omegaresnovae  asked:

"...(you ever tried to film in a set that’s composed largely of shiny, reflective glass? Ask the people who made Thir13en Ghosts (2001) about how much fun that is)." Now you have to elaborate on that. Please.

The main set of the film is Cyrus Kriticos’ house (not really a house, to be honest, but I won’t spoil it).  The set was designed by Sean Hargreaves, and it was gorgeous, but it created a lot of problems with filming, because a large percent of the set was entirely made of glass:

As you can imagine, this makes lighting and filming rather difficult, because you have to be constantly aware of reflections in the glass at all times.  Basically, anyone that wasn’t principle to the shot had to be dressed entirely in black to reduce reflection as much as possible.  It also weighed an ungodly amount due to the glass panels and blocks, so the set construction had to be heavy-duty to sustain it.  At least much of the outside was enhanced with CGI, so they didn’t have to build an entire house, but there was still a massive structure that everyone had to drive out to (in the cold) for every shoot.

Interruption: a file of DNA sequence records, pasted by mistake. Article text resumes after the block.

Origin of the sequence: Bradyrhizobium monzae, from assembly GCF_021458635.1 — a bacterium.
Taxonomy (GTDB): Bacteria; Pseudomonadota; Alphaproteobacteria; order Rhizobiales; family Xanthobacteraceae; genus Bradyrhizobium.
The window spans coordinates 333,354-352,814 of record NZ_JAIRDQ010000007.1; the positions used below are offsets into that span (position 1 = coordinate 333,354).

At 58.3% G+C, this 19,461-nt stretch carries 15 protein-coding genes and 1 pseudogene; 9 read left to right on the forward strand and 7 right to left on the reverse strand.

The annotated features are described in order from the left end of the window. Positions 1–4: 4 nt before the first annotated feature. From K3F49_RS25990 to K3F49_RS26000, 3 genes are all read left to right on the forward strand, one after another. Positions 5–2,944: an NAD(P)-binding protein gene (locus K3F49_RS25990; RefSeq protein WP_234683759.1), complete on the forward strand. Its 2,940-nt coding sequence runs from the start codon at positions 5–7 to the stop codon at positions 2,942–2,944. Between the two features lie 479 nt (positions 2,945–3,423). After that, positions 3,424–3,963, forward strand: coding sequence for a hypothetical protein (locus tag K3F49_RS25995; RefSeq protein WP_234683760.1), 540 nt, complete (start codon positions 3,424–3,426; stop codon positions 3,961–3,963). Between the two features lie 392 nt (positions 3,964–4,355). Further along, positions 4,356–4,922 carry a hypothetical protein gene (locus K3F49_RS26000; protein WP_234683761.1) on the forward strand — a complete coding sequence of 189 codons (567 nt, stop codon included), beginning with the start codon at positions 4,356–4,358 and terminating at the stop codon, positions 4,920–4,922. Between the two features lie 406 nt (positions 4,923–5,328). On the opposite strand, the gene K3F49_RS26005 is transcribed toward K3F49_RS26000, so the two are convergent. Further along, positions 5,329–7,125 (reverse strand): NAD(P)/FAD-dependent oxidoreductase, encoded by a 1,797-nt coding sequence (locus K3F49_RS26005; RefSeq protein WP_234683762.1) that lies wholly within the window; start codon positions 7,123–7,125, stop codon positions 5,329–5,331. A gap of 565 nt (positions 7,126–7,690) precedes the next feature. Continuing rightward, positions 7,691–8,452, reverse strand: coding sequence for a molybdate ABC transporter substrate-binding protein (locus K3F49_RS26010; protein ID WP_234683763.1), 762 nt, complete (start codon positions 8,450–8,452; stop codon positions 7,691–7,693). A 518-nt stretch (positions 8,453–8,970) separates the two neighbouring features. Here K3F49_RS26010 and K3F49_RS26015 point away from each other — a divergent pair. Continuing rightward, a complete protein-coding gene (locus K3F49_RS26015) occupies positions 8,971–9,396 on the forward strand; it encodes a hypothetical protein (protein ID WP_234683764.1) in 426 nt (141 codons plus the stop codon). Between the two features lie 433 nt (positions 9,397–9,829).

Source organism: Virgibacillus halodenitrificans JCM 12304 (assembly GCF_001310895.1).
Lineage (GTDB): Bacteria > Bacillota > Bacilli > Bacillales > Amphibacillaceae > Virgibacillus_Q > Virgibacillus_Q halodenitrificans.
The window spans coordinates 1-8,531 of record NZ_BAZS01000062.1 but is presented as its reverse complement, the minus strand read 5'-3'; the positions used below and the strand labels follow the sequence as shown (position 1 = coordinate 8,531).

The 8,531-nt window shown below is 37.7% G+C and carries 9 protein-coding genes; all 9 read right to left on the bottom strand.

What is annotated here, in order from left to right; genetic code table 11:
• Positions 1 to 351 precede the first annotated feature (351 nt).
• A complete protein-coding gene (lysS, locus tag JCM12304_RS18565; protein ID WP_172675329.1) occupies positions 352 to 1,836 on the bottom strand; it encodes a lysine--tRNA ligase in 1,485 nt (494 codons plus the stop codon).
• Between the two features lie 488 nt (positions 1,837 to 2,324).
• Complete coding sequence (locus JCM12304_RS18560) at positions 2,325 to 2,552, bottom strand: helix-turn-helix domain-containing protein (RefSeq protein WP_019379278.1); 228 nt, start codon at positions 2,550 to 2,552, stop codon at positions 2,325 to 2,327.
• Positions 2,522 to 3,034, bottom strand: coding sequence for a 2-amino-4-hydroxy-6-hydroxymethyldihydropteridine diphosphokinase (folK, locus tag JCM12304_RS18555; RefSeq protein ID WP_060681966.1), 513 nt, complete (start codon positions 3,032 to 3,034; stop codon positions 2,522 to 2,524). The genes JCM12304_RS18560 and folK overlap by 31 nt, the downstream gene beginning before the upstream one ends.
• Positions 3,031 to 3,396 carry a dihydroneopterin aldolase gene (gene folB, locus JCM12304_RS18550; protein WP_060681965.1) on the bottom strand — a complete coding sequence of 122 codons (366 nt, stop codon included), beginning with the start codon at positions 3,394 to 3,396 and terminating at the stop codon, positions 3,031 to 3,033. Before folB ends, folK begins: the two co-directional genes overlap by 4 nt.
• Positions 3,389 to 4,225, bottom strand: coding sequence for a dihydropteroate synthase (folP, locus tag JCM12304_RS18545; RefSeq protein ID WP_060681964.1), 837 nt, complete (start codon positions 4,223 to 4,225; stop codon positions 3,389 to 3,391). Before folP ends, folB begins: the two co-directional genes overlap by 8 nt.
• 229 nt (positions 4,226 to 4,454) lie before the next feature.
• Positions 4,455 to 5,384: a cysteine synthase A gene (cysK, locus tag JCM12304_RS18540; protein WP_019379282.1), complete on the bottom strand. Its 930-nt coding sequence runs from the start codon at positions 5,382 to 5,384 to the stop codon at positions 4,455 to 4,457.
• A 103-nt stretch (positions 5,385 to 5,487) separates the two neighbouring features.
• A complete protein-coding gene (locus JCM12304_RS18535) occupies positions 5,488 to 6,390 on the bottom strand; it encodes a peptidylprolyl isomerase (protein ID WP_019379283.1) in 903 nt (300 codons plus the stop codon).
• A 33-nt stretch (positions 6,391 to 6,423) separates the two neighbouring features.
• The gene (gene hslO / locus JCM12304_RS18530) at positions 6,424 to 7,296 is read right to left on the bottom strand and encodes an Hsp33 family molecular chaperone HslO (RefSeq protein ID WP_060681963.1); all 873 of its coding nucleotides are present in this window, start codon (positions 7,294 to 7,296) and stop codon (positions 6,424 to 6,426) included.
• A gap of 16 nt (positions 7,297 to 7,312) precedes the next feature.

However, the house itself–and how it is designed and constructed–is integral to the plot, and works beautifully in that respect.  It is one of the most gorgeous, elegant sets for any horror film in existence, and the film captures it magnificently while providing an incredibly entertaining story and engaging characters to frame it.

(In case you can’t tell, I fucking love this movie, and highly recommend it)